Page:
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Citizenship by investment in the 13th century: the right to have rights …… and duties!


Many States are raising capitals and attracting wealthy individuals by “selling” citizenship (Citizenship by investment or CBI). But the concept of acquiring citizenship by a monetary or real estate contribution is not new.


Citizenship in the 13th century

Between the 11th and 13th century Northern and Central Italy was divided in hundreds of city-states (Comuni) which had their own form of independent governments. Within these entities the element of association was fundamental and participation played an essential role. (*)

Initially, in fact, the Comune was constituted by an oath and all those who participated in swearing the oath became CITIZENS.

Citizenship brought with it rights (political rights, privileges and tax exemptions) but at the same time imposed precise duties, such us:

(i) the obligation to reside in the city for a period of time

(ii) the monetary contribution to the City-State

(ii) the duty to own or build a house

(iv) the obligation to defend the City gate in person or through a paid deputy.


Here some examples

The Statute of Siena (1296 a.C.) established that a foreigner could become citizen by submitting an application, to be approved by 2/3 of the City Commission (Consiglio della Campana) and the efficacy of the adjudication was subject to

(i) the payment of “100 soldi” to the Camerlengo; and

(ii) the obligation to build, within one year, a new house to be used as collateral for 10 years toward the City, to guarantee the duties assumed by the individual by becoming a citizen. (**)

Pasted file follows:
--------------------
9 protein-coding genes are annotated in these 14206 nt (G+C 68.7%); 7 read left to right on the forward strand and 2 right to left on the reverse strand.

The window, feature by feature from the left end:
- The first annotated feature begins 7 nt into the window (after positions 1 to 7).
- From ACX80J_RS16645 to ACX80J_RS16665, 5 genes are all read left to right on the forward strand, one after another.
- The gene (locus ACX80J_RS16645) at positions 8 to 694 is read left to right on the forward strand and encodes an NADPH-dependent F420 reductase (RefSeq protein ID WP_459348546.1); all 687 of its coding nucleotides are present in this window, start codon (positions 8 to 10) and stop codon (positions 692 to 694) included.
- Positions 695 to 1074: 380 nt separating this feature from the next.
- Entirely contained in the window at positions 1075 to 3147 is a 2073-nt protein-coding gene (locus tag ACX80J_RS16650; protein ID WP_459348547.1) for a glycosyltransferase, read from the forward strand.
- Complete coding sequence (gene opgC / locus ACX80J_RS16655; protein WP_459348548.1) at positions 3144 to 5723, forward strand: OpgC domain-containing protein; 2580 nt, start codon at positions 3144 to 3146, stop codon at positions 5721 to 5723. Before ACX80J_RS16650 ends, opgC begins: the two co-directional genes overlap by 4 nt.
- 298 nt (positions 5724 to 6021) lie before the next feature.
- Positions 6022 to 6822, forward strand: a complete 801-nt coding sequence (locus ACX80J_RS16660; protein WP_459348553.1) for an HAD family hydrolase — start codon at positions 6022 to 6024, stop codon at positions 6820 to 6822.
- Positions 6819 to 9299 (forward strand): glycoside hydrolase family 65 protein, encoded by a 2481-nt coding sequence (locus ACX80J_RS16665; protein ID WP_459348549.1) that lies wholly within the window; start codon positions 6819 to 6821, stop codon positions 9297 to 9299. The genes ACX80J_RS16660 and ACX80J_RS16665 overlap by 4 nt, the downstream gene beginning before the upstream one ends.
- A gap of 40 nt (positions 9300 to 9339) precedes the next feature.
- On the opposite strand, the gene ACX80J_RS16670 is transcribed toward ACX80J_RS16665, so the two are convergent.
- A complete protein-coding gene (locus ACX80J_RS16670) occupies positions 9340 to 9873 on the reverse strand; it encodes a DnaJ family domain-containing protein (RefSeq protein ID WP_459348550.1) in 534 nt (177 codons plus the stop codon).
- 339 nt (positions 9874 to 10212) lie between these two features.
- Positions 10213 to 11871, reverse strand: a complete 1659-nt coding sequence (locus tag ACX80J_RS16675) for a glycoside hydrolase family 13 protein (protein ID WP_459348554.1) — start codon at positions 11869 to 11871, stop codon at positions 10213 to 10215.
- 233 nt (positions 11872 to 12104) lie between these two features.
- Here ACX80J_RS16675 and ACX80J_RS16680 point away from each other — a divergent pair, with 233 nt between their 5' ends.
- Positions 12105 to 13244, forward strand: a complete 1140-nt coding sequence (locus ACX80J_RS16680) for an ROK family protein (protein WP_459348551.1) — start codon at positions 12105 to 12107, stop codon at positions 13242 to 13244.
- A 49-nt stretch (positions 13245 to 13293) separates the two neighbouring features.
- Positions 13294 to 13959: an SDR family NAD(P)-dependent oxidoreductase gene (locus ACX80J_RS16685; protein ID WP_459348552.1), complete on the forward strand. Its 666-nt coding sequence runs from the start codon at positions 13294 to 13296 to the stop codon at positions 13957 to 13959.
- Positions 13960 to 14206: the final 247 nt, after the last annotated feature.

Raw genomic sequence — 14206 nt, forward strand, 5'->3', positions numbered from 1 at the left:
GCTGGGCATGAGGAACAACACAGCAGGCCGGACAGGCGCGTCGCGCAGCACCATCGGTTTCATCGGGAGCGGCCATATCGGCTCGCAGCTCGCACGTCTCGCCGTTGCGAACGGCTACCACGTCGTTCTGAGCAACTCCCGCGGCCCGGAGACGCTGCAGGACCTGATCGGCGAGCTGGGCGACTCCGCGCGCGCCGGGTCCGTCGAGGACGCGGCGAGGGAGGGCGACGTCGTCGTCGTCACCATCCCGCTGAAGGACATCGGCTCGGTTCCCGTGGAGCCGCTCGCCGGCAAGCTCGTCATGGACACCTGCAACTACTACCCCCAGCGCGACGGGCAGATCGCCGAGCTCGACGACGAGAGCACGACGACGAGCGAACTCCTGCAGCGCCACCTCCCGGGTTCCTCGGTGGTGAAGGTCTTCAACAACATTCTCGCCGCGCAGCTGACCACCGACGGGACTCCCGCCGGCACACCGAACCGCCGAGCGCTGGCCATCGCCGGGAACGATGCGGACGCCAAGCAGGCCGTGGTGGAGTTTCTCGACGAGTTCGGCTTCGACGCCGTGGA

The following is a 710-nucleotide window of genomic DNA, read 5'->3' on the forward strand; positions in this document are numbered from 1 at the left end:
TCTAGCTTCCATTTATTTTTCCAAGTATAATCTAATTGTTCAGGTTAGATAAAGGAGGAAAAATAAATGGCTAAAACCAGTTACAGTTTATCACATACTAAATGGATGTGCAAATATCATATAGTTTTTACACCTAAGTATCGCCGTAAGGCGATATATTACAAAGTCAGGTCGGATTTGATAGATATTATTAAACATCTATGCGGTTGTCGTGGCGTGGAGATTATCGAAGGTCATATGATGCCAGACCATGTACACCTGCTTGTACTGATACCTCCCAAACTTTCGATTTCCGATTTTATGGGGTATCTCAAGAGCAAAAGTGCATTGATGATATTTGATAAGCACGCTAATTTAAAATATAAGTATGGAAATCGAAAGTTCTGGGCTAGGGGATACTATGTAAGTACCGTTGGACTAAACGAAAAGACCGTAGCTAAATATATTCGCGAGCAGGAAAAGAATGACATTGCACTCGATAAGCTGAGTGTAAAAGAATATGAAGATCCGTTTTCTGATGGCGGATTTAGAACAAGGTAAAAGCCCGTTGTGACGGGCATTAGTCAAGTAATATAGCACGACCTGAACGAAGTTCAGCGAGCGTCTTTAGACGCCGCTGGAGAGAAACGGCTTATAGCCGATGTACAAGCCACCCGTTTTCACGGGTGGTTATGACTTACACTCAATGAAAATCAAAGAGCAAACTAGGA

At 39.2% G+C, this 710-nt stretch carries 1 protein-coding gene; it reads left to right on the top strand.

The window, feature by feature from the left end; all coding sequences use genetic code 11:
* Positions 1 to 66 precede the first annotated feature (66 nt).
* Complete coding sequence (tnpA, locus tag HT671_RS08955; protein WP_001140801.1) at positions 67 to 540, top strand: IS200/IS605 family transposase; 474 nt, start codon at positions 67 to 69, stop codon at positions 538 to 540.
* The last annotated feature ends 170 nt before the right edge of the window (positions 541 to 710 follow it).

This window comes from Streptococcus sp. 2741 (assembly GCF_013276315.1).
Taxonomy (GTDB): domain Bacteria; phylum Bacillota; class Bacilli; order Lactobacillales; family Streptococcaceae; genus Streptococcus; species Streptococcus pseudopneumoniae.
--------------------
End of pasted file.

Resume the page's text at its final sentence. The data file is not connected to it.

In Venice, citizenship could be granted to people or princes who had particular merits and has benefitted the city.

In Florence, the Grand Duke began to bestow Florentine citizenship by “grazia”, as a gift, in exchange for the payment of a tax and the obligation to reside in the city for a period of time.

In the State of Savoy, citizens were obliged to reside in Turin, to make special donations in money to the Duke in case of necessity and to guarantee guard duty at the town gates.


Citizenship by investment in present times

The European Parliament and many scholars — for various reasons — have expressed concerns and objected to this practice. The main argument is that if citizenship becomes a commodity, the perception of citizenship itself — as bond of allegiance with a State and a community — could also be affected.

But is this practice really so bad? Some authors defend the sale of citizenship by pointing out that it is less arbitrary and more transparent than other ways of acquiring citizenship (such as those implied by the principles of jus soli and jus sanguinis, or discretionary naturalisation). Why should those who have citizen parents or who have been born in the state’s territory have a stronger moral claim to citizenship than foreigners who are ready to pay or invest?

It is also argued that monetary investment can be a way of contributing to the common good of a political community and should therefore not be summarily dismissed as a legitimate reason for acquiring citizenship.


Can you obtain Italian citizenship by investment?

In Italy, it is possible to obtain residency — NOT CITIZENSHIP ! — by different forms of investment. There some agencies which advertise the possibility of acquiring citizenship by investing some funds, but this is a wrong information and it is fraud.

Citizenship can be acquired only if someone has Italian ancestors (ius sanguinis), by marriage, by naturalization (after 10 years of residency), for special merits.


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